Figure 4.  Left: Histogram of the values $ \mu_{i, \pm} = \eta_{i, \pm}-\Lambda_{\{i\}}\, (1-\kappa_i) $, $ i \in [d] $; but only such $ \mu_{i, +} \geq -2\% $ and only such $ \mu_{i, -} \leq 2\% $. Right: Portfolio weights of the top $ 15 $ holdings in the optimal portfolio $ \mathit{\boldsymbol{x}}_{\ast} $ for different risk aversion parameters $ p \in \{0, -2, -5\} $

    Figure 5.  Left: The top 15 holdings of for risk aversion $ p = -2 $ in the right plot of Figure 4, together with their weights in four further runs of the same SGD algorithm. Right: Runtime in minutes for the SGD algorithm with $ N = 100, 000 $, $ \epsilon = \delta = 0.6 $, $ m_A = m_S = 0 $, with increasing number of assets $ d \in [10, 410] $

    Table 1.  Enhanced parameters when transaction costs are taken into account

    old asset $ i $ new asset $ (i, +) $ new asset $ (i, -) $
    default intensity $ \Lambda_{\{i\}} $ $ \Lambda_{\{(i, +)\}}=\Lambda_{\{i\}} $ $ \Lambda_{\{(i, -)\}}=\Lambda_{\{i\}} $
    recovery rate $ \kappa_i $ $ \kappa_{i, +}=\kappa_i $ $ \kappa_{i, -}=\kappa_i $
    factor weight $ w_j^{(i)} $ $ w_j^{(i, +)}=w_j^{(i)} $ $ w_j^{(i, -)}=w_j^{(i)} $
    yield $ \eta_i $ $ \eta_{i, +}<\eta_i $ $ \eta_{i, -}>\eta_i $
    lower restriction $ \ell_i $ $ \ell_{i, +}=\max\{\ell_i, 0\}\geq 0 $ $ \ell_{i, -}=\min\{\ell_i, 0\} \leq 0 $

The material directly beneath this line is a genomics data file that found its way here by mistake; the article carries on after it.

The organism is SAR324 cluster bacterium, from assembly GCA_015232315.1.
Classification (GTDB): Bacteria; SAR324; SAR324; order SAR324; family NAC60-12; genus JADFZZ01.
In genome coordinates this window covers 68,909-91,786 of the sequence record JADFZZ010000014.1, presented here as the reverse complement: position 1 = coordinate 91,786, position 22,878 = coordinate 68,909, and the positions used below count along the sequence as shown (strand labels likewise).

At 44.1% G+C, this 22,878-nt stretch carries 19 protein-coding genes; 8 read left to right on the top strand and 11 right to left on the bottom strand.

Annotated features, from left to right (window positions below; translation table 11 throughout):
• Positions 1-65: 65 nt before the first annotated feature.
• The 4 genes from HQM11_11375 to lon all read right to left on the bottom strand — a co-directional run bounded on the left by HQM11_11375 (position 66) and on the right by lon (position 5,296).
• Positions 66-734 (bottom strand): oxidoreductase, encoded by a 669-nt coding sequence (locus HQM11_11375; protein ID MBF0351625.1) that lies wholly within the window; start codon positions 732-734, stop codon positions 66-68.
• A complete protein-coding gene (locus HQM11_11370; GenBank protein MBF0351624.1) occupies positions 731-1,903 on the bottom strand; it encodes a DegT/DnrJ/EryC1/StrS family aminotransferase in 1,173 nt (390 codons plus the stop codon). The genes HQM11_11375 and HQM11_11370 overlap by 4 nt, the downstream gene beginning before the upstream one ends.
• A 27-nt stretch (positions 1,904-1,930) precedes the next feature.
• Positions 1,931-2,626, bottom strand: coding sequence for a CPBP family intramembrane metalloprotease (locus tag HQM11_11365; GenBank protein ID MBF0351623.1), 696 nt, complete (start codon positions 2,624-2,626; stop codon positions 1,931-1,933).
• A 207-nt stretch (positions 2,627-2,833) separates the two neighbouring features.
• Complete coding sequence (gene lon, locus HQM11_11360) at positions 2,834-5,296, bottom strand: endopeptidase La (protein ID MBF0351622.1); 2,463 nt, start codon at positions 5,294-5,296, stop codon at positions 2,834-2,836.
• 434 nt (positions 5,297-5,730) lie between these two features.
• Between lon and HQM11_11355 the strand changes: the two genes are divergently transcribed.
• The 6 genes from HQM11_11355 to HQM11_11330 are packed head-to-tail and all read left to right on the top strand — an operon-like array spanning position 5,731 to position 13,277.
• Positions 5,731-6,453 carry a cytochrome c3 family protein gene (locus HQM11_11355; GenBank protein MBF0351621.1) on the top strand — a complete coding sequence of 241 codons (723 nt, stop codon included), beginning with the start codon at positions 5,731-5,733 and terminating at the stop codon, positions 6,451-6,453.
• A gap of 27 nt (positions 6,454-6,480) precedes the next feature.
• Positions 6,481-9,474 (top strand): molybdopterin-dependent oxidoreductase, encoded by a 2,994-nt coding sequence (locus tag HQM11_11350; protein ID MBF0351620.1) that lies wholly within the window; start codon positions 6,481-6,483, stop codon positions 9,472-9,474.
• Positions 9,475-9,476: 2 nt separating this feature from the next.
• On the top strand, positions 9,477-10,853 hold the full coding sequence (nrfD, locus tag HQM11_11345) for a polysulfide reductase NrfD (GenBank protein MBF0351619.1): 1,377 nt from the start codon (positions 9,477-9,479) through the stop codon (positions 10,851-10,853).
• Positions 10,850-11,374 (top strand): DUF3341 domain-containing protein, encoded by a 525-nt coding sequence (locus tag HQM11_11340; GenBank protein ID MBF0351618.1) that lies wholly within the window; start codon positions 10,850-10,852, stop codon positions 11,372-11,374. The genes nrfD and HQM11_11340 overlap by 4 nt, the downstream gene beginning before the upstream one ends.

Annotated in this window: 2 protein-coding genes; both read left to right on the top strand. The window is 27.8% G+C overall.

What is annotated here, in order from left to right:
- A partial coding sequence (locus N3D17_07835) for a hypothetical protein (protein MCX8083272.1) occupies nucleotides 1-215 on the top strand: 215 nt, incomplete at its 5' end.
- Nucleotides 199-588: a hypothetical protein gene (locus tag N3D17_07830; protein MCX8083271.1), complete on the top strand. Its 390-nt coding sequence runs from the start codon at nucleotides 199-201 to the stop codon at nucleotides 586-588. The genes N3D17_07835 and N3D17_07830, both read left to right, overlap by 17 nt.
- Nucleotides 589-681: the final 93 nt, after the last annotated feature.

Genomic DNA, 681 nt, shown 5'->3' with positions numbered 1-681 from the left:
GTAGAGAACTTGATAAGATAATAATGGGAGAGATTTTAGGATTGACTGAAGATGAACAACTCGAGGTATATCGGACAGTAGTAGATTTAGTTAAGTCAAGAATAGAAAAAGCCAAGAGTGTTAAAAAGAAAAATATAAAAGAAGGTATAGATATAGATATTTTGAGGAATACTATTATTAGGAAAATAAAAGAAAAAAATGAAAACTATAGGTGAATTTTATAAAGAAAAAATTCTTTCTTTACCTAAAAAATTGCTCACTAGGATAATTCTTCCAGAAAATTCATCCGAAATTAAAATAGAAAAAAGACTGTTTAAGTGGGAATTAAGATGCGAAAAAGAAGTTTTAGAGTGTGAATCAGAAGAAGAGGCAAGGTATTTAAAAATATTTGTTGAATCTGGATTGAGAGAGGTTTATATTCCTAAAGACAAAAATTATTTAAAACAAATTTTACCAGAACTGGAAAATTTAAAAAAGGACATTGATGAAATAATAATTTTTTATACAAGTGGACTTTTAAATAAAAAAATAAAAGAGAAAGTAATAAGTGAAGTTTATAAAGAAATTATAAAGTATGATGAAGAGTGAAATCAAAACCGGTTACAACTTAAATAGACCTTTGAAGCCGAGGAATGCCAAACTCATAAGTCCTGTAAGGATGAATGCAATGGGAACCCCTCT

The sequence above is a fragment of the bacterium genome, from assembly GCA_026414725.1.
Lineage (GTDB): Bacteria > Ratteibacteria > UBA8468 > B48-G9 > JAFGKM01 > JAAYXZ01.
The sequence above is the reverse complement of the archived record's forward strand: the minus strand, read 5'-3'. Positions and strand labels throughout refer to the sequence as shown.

upper restriction $ u_i $ $ u_{i, +}=\max\{u_i, 0\} \geq 0 $ $ u_{i, -}=\min\{u_i, 0\} \leq 0 $
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    Table 2.  One-parametric families of Laplace transforms $ \varphi $. The column "$ J \sim $" indicates how the jump distribution is simulated efficiently. We denote by $ U \sim \mathcal{U}(0, 1) $ a random variable that is uniform on $ (0, 1) $, and by $ E $ an independent standard exponential random variable

    Name $ \varphi(x) $ $ \theta \in $ $ \varphi^{-1}(y) $ $ J \sim $
    constant $ e^{-\theta\, x} $ $ (0, \infty) $ $ -\log(y)/\theta $ $ \theta $
    exponential $ \frac{\theta}{x+\theta} $ $ (0, \infty) $ $ \theta\, \frac{1-y}{y} $ $ E/\theta $
    stable $ e^{-x^{\theta}} $ $ (0, 1) $ $ (-\log(y))^{\frac{1}{\theta}} $ $ \sin( \theta\, \pi\, U)\, \Big( \frac{\cos\big(\pi\, U\, (1-\theta)-\pi/2\big)}{E\, \cos\big(\pi(U-1/2)\big)^{1/(1-\theta)}}\Big)^{\frac{1-\theta}{\theta}} $
    gamma $ (1+x)^{-\theta} $ $ (0, \infty) $ $ y^{-\frac{1}{\theta}}-1 $ $ \Gamma(\theta, 1) $, see [21, p. 240 ff]
    inv. Gauss 1 $ e^{-\theta\, (\sqrt{2\, x+1}-1)} $ $ (0, \infty) $ $ \frac{1}{2}\, \Big\{\Big( 1-\frac{\log(y)}{\theta}\Big)^2-1 \Big\} $ IG$ (\theta, 1) $, see [21, p. 245]
    inv. Gauss 2 $ e^{-(\sqrt{2\, x+\theta^2}-\theta)} $ $ (0, \infty) $ $ \frac{1}{2}\, \big\{\big( \theta-\log(y)\big)^2-\theta^2 \big\} $ IG$ (1, \theta) $, see [21, p. 245]
     | Show Table